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Saturday, 04 July 2015

Walney man died after years of work with asbestos

EXPOSURE to asbestos was partly to blame for a carpenter’s death, an inquest heard.

James Thomson, of West Shore Park, Walney, died in Furness General Hospital on September 27 this year.

The inquest into the 72-year-old’s death heard he regularly worked with asbestos during his working life.

The post mortem report revealed the immediate cause of death was a pulmonary embolism, or blood clot.

Mr Ian Smith, South and East Cumbria coroner, said this was typically a way in which a malignancy killed someone.

Mr Thomson’s son, Lee Michael Martin, told the hearing in Barrow Town Hall that his father used to smoke but stopped around 25 years ago and was in good general health, having had his troublesome knees replaced.

He said Mr Thomson worked in Barrow shipyard, at Govan in Glasgow and various construction companies, and had told him working with asbestos was “a regular occurrence” on building sites in the 1970s.

Mr Smith said the pathologist had found pleural plaques in Mr Thomson’s lungs, but there was no direct evidence of asbestos.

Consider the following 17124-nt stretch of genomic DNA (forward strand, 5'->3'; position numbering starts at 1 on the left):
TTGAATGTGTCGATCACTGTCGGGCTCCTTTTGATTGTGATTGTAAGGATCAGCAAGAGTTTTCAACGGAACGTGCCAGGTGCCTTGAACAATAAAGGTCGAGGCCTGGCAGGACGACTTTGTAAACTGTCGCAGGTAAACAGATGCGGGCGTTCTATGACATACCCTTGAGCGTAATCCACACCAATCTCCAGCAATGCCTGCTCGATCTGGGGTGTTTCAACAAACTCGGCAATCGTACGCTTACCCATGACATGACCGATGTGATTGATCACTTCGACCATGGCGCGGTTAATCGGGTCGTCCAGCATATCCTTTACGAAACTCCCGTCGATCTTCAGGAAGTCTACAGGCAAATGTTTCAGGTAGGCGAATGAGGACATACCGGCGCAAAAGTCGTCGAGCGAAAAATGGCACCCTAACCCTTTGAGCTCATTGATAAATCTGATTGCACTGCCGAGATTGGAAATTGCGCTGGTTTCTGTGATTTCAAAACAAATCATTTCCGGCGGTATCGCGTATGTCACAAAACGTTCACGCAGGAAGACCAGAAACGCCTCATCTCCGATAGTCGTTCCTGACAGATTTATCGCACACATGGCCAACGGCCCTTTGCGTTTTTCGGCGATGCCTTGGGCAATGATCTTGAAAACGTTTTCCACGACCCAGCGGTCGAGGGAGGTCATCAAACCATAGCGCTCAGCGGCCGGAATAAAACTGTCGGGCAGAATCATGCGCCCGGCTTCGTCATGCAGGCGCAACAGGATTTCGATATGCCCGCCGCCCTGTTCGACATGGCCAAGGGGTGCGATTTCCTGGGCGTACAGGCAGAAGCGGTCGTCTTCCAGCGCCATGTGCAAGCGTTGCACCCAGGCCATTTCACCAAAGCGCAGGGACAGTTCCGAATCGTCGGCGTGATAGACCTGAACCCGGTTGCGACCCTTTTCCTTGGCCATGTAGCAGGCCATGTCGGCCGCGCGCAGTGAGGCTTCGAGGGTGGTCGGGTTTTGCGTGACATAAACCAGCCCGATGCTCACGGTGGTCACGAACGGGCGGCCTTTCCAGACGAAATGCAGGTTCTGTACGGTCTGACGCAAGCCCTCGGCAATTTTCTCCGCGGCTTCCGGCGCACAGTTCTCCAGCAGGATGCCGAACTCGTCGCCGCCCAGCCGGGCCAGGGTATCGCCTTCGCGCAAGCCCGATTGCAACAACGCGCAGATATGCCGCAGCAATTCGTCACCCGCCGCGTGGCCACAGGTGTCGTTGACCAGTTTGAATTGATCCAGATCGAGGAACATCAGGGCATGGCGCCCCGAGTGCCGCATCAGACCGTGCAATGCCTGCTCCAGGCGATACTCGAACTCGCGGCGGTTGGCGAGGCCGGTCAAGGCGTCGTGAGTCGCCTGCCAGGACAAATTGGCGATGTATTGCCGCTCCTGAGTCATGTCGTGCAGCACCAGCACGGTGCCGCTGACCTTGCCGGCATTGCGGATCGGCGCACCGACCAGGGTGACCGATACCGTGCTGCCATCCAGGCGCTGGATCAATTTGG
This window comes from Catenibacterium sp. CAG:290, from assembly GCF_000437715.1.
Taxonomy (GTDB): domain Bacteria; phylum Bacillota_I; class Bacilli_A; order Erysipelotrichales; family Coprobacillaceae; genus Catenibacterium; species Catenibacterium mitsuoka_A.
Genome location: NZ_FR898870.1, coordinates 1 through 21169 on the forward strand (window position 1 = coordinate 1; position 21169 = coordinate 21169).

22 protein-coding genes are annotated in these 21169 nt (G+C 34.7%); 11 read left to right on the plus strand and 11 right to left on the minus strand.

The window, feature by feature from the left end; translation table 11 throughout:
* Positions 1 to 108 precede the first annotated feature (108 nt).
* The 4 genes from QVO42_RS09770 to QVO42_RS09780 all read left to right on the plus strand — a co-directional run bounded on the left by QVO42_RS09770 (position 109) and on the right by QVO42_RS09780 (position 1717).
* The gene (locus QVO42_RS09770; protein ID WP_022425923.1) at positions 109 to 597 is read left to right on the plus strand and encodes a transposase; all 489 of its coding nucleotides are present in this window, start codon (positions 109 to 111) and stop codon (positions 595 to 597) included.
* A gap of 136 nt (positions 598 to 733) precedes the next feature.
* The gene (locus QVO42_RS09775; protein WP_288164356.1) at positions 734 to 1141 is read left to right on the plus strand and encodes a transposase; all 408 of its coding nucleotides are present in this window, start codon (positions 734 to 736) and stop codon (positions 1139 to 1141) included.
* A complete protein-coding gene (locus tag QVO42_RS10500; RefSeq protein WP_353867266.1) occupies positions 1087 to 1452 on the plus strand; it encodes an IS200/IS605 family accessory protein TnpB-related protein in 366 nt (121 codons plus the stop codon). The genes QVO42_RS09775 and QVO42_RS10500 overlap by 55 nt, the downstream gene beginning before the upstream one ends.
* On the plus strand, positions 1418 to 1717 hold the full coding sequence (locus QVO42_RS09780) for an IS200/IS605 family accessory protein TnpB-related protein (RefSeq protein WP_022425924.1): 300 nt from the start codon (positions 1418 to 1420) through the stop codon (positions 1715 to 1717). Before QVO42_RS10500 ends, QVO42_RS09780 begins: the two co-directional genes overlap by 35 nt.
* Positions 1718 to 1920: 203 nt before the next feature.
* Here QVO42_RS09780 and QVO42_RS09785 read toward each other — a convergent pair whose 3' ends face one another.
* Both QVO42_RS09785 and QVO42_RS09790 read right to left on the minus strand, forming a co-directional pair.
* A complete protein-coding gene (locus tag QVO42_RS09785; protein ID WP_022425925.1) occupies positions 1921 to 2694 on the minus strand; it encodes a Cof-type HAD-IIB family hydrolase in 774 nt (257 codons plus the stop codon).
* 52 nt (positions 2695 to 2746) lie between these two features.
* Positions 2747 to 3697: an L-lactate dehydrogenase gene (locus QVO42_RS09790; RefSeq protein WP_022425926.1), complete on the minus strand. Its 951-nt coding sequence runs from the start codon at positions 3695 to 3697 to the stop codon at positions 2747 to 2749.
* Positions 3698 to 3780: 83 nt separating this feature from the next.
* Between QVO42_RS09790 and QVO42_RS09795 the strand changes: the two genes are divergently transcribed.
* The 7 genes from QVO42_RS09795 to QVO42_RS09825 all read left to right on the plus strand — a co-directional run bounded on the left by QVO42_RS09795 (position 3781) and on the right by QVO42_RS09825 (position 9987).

The pathologist had looked for asbestos fragments in the lungs but was unable to find any.

But Mr Smith said: “It can be like looking for a needle in a haystack. It’s not proof that they weren’t there.

“It’s not possible in his view to say in certainty that the lung cancer was caused by the asbestos, or certainly by the asbestos alone.

“Asbestos is a factor, but not the only factor.”

Summing up, Mr Smith told the inquest on Friday: “Was the cancer caused by asbestos exposure? Probably. Partially, not fully.

“The risk of getting cancer if you smoke and have contact with asbestos is much greater than if you only had one or the other. The fact he smoked historically is relevant to his condition.”

He recorded a verdict of death by a combination of natural causes and industrial disease.

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